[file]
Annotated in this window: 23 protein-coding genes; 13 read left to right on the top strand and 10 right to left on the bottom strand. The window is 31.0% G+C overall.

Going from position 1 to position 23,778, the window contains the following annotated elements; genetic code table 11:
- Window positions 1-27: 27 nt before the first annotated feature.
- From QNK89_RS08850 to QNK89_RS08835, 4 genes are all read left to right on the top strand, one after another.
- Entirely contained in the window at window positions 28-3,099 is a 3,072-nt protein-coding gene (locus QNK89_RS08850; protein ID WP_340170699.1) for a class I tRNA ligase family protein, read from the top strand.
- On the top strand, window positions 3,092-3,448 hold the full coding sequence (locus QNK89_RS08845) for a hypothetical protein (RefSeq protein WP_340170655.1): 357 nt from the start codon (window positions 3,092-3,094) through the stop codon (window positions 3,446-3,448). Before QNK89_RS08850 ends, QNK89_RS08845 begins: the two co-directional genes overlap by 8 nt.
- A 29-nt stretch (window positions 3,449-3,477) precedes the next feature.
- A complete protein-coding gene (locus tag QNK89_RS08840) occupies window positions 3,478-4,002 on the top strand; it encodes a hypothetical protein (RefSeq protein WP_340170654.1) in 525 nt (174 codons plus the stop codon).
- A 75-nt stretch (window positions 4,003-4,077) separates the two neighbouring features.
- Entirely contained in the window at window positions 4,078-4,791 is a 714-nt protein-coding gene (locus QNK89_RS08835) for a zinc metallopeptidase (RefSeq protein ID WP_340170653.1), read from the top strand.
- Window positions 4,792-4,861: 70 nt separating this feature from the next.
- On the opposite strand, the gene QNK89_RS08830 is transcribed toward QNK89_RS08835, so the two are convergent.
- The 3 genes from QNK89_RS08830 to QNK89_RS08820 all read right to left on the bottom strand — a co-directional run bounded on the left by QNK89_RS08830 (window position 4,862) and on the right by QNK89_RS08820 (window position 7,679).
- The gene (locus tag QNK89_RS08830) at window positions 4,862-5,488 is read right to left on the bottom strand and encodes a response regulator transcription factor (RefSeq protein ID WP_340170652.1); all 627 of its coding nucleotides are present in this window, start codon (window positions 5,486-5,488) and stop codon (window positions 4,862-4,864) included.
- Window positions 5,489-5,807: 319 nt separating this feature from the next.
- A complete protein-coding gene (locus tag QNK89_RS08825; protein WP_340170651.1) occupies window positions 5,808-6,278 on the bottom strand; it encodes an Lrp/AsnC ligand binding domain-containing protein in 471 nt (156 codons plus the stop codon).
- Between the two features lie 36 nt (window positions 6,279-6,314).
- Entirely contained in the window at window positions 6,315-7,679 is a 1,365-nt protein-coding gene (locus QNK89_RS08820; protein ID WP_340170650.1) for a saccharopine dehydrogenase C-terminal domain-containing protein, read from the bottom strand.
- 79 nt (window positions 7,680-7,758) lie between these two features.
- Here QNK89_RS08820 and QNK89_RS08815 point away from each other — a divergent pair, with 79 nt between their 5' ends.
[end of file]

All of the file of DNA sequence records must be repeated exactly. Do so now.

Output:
Annotated in this window: 23 protein-coding genes; 13 read left to right on the top strand and 10 right to left on the bottom strand. The window is 31.0% G+C overall.

Going from position 1 to position 23,778, the window contains the following annotated elements; genetic code table 11:
- Window positions 1-27: 27 nt before the first annotated feature.
- From QNK89_RS08850 to QNK89_RS08835, 4 genes are all read left to right on the top strand, one after another.
- Entirely contained in the window at window positions 28-3,099 is a 3,072-nt protein-coding gene (locus QNK89_RS08850; protein ID WP_340170699.1) for a class I tRNA ligase family protein, read from the top strand.
- On the top strand, window positions 3,092-3,448 hold the full coding sequence (locus QNK89_RS08845) for a hypothetical protein (RefSeq protein WP_340170655.1): 357 nt from the start codon (window positions 3,092-3,094) through the stop codon (window positions 3,446-3,448). Before QNK89_RS08850 ends, QNK89_RS08845 begins: the two co-directional genes overlap by 8 nt.
- A 29-nt stretch (window positions 3,449-3,477) precedes the next feature.
- A complete protein-coding gene (locus tag QNK89_RS08840) occupies window positions 3,478-4,002 on the top strand; it encodes a hypothetical protein (RefSeq protein WP_340170654.1) in 525 nt (174 codons plus the stop codon).
- A 75-nt stretch (window positions 4,003-4,077) separates the two neighbouring features.
- Entirely contained in the window at window positions 4,078-4,791 is a 714-nt protein-coding gene (locus QNK89_RS08835) for a zinc metallopeptidase (RefSeq protein ID WP_340170653.1), read from the top strand.
- Window positions 4,792-4,861: 70 nt separating this feature from the next.
- On the opposite strand, the gene QNK89_RS08830 is transcribed toward QNK89_RS08835, so the two are convergent.
- The 3 genes from QNK89_RS08830 to QNK89_RS08820 all read right to left on the bottom strand — a co-directional run bounded on the left by QNK89_RS08830 (window position 4,862) and on the right by QNK89_RS08820 (window position 7,679).
- The gene (locus tag QNK89_RS08830) at window positions 4,862-5,488 is read right to left on the bottom strand and encodes a response regulator transcription factor (RefSeq protein ID WP_340170652.1); all 627 of its coding nucleotides are present in this window, start codon (window positions 5,486-5,488) and stop codon (window positions 4,862-4,864) included.
- Window positions 5,489-5,807: 319 nt separating this feature from the next.
- A complete protein-coding gene (locus tag QNK89_RS08825; protein WP_340170651.1) occupies window positions 5,808-6,278 on the bottom strand; it encodes an Lrp/AsnC ligand binding domain-containing protein in 471 nt (156 codons plus the stop codon).
- Between the two features lie 36 nt (window positions 6,279-6,314).
- Entirely contained in the window at window positions 6,315-7,679 is a 1,365-nt protein-coding gene (locus QNK89_RS08820; protein ID WP_340170650.1) for a saccharopine dehydrogenase C-terminal domain-containing protein, read from the bottom strand.
- 79 nt (window positions 7,680-7,758) lie between these two features.
- Here QNK89_RS08820 and QNK89_RS08815 point away from each other — a divergent pair, with 79 nt between their 5' ends.